*J&R: Janet Buttolph Johnson & H.T. Reynolds (2004). Political Science Research Methods, 5th edition. CQ Press. [ISBN 1-56802-874-1] Note that this book can also be purchased with an optional workbook entitled "Working with Political Science Research Methods: Problems and Exercises." We will not be using this workbook in class, but interested students may find that its problem sets and exercises offer useful material for reviewing material before exams. If you are interested, you may order a package deal of this same textbook with the workbook through online bookstores, for around $10 more than the textbook alone [ISBN 1-56802-929-2]. To save students money, I have only ordered the textbook alone through the campus bookstores.
*JSTOR: An academic journal service that FSU provides for us, which includes the full content of a number of major Political Science journals; some of the assigned readings in this course are available through JSTOR (http://www.jstor.org). Access is free from any FSU computer (e.g., in computer labs, dorms, or through FSU modem or DSL connections), and you can use a proxy login from any other computer. JSTOR allows you to search for individual articles by author or title, or browse by journal name and issue (http://www.jstor.org/cgi-bin/jstor/listjournal); the assigned JSTOR readings are all linked from the online syllabus for students' convenience.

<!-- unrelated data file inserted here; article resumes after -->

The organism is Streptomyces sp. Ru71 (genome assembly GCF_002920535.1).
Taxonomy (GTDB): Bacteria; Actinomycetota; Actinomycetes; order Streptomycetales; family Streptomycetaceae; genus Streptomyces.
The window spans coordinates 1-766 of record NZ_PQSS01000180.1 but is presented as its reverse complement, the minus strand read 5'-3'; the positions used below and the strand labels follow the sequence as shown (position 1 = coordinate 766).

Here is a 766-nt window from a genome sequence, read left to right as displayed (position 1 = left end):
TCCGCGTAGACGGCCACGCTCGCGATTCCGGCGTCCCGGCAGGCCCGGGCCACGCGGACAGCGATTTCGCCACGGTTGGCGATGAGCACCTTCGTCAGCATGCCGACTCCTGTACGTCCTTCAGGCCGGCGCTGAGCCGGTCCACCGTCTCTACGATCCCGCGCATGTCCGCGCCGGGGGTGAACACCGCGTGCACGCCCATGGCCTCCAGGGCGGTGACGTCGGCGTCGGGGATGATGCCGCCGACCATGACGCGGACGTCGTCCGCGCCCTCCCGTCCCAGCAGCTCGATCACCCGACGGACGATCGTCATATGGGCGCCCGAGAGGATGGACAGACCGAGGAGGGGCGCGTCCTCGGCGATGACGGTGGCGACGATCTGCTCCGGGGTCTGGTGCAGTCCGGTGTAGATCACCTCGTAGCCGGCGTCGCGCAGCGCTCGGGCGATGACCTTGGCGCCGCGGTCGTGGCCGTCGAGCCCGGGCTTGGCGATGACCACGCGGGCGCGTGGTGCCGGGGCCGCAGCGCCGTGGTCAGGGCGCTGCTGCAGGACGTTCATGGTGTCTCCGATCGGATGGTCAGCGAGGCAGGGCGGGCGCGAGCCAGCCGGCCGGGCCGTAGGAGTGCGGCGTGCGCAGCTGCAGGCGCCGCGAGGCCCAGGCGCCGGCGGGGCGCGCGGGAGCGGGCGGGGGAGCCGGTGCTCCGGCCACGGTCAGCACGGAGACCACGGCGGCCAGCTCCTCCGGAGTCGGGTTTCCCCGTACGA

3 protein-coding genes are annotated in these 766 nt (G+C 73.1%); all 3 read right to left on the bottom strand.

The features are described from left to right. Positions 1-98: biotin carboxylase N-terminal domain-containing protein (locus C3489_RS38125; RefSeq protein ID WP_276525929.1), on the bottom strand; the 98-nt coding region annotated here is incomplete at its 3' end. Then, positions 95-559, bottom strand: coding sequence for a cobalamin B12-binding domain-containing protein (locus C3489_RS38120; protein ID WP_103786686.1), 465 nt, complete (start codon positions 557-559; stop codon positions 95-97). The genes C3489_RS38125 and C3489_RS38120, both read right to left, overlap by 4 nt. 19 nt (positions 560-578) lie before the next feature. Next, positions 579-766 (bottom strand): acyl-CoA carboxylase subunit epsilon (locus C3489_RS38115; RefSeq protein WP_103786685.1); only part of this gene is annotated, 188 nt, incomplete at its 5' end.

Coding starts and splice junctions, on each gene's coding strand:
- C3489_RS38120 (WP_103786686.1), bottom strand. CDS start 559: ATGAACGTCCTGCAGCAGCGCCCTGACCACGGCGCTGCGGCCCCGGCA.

Course Requirements
(1) Examinations: Three (noncumulative) exams are required. The exams will involve a mixture of questions to measure understanding of the wide variety of material covered in this course, including some multiple choice, some short answer (primarily involving interpretation of results), and (for the second and third exams) some calculations. Each exam will be worth 25% of the total course grade.
(2) Homework Assignments: There is no better way to learn concepts than through hands-on experience. There will be six (6) homework assignments, which will each be handed out one week before the due date. Together, these assignments will be worth 25% of the total course grade; each student's lowest homework grade will be dropped.
Some of the homework assignments will give you practical experience in analyzing and interpreting data using SPSS, a widely uses statistical software package. SPSS is available in a number of FSU computer labs (the Strozier lab even has it loaded on a few Macs; I believe the others all use the PC version), and a student version may be purchased online. The FNLG book provides an overview of how to use SPSS, and previous students at FSU have found the book's instructions very helpful. We may also try to schedule an optional lab "help session" to help you learn SPSS, depending on student interest and timing.
Note that the work that is turned in must be your own -- while students are allowed (and even encouraged) to organize study groups to review the material and prepare for exams, each student must do his or her own work on homework assignments, and failure to observe this requirement will be treated as a violation of FSU's Academic Honor Code (as discussed below).